When potassium level is low then this condition is called hypokalemia. When the level of potassium in the blood is less than 3.5 mmol/L, the condition is known as hypokalemia. For initiation of treatment and the evaluation of medical urgency, the condition is further subdivided in to mild hypokalemia (with levels between 3.5 mmol/L to 3.0 mmol/L), moderate hypokalemia (with levels between 3.0 mmol/L to 2.5 mmol/L) and severe hypokalemia (with levels below 2.5 mmol/L). Potassium is a nutrient which is required for muscles and nerves functions. The potassium also has an important role in maintaining blood pressure. The kidney controls the level of potassium in the blood. The mild hypokalemia does not cause serious symptoms and if present they include tiredness, cramps, and constipation.
What Happens If Your Potassium Is Low?
Low blood potassium level may lead to the following symptoms
- Muscles spasms and cramps
- Muscles stiffness and aches
- Digestive problems
- Tingling and numbness
- Difficulties in breathing
- Mood changes
- Heart palpitations
What Happens If Your Potassium Is Too Low?
Severe hypokalemia is a condition characterized by the level of potassium below 2.5 mmol/L in blood. Severe hypokalemia significantly increases the risk of developing serious conditions such as acute respiratory failure, cardiac arrhythmias, and cardiovascular collapse. Immediate potassium supplement is given in such condition to reduce the risk.
What Is High Potassium Level?
A high level of potassium in the blood is known as hyperkalemia. The normal range of potassium level in the body is 3.2 mmol/L to 5.2 mmol/L. If the potassium level is increased above 6.0 mmol/L patient requires medical intervention. Kidney disease is one of the reasons for the high potassium level. The kidney controls the level of potassium in body fluids by controlling the amount of potassium to be excreted. When kidney functions disrupt, potassium is not efficiently excreted in urine and thus the level increases in blood. High potassium level may also be due to dehydration, injuries that cause severe bleeding and uncontrolled diabetes.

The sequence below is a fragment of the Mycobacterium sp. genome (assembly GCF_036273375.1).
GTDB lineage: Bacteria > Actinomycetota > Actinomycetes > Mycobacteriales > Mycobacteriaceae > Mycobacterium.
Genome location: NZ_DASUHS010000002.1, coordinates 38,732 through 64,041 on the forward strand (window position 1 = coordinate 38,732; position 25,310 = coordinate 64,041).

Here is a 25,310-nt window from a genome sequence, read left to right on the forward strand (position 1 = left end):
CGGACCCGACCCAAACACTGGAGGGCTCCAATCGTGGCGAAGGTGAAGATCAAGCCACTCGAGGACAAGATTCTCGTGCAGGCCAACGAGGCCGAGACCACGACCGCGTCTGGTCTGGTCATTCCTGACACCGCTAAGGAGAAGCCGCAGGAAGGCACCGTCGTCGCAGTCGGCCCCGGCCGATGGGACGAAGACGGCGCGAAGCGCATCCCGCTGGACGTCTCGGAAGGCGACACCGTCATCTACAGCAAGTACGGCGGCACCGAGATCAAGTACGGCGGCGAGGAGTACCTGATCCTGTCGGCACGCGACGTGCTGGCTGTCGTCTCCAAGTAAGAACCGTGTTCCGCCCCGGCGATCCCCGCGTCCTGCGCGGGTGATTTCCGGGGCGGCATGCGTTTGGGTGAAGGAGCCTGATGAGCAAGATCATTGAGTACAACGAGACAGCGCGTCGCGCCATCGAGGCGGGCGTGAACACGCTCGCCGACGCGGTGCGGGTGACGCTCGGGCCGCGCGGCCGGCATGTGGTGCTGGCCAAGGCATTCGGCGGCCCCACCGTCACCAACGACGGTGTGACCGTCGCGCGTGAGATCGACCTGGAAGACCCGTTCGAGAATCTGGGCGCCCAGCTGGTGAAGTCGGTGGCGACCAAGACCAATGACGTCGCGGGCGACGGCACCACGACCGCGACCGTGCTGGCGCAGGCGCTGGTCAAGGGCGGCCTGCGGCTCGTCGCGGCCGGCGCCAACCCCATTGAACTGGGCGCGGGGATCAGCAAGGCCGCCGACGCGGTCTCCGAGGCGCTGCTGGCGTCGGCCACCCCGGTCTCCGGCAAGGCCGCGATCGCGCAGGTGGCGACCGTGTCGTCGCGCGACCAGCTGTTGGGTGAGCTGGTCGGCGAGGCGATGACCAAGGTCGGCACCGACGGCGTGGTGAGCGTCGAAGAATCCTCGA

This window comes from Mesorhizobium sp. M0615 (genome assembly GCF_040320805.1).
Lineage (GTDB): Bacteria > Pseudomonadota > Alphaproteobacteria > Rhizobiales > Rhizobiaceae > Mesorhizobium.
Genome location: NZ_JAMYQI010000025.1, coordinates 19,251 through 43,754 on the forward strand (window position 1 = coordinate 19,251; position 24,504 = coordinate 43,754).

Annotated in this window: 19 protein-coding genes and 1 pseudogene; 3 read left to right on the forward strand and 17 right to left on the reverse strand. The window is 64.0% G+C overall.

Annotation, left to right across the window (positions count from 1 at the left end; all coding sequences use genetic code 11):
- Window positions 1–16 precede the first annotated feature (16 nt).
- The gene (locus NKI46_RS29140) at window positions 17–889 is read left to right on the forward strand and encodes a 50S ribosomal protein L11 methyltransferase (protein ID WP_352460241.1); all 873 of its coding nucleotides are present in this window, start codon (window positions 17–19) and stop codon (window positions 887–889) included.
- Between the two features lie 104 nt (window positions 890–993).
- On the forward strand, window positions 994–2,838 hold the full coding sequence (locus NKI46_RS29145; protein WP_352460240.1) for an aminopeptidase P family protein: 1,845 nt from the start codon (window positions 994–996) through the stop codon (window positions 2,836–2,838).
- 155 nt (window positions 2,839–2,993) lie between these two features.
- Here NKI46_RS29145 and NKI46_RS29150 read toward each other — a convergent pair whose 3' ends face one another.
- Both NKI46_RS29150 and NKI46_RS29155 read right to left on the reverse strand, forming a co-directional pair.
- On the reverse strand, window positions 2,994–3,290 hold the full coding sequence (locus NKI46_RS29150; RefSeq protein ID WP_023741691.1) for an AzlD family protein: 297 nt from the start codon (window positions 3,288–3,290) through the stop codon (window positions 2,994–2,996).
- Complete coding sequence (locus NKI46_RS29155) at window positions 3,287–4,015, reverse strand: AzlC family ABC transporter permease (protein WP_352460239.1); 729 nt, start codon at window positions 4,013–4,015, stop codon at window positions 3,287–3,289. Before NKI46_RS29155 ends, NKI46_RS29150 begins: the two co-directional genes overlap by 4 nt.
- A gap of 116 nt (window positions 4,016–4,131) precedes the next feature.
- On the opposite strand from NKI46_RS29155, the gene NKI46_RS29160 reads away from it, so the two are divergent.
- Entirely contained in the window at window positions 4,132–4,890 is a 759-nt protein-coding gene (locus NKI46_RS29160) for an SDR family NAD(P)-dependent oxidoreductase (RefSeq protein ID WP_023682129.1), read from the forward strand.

What Happens If Your Potassium Is High?
Symptoms experienced by the patients with high potassium level include
- Slow heart rate
- Abnormal rhythm
- Numbness and tingling sensation
- Chest pain
In rare cases, a moderately high level of potassium causes paralysis and heart failure.
What Happens If Your Potassium Is Too High?
The condition with a too high level of potassium in the blood is known as severe hyperkalemia. This condition is serious and requires immediate medical intervention. The patient may experience lethal arrhythmias. Delay in treatment may lead to cardiac arrest and death. Treatment aims to monitor the condition of the patient and immediate administration of drugs that works rapidly and synergistically.
Medically Reviewed By
Rohit Jain is an IPR Specialist and Medical Content Writing Expert. For over a decade, he has written several articles in the areas of female infertility, Erectile dysfunction, hemangioma, cervical cancer, monoclonal gammopathy of undetermined significance, mononucleosis, mitral valve disorder, nerve sheath tumor, shin splints, mild cognitive impairment, cellulitis, brain metastases, atelectasis, MCAD deficiency, lymphoma, sepsis, cardiac rehabilitation and metabolic disorder among others.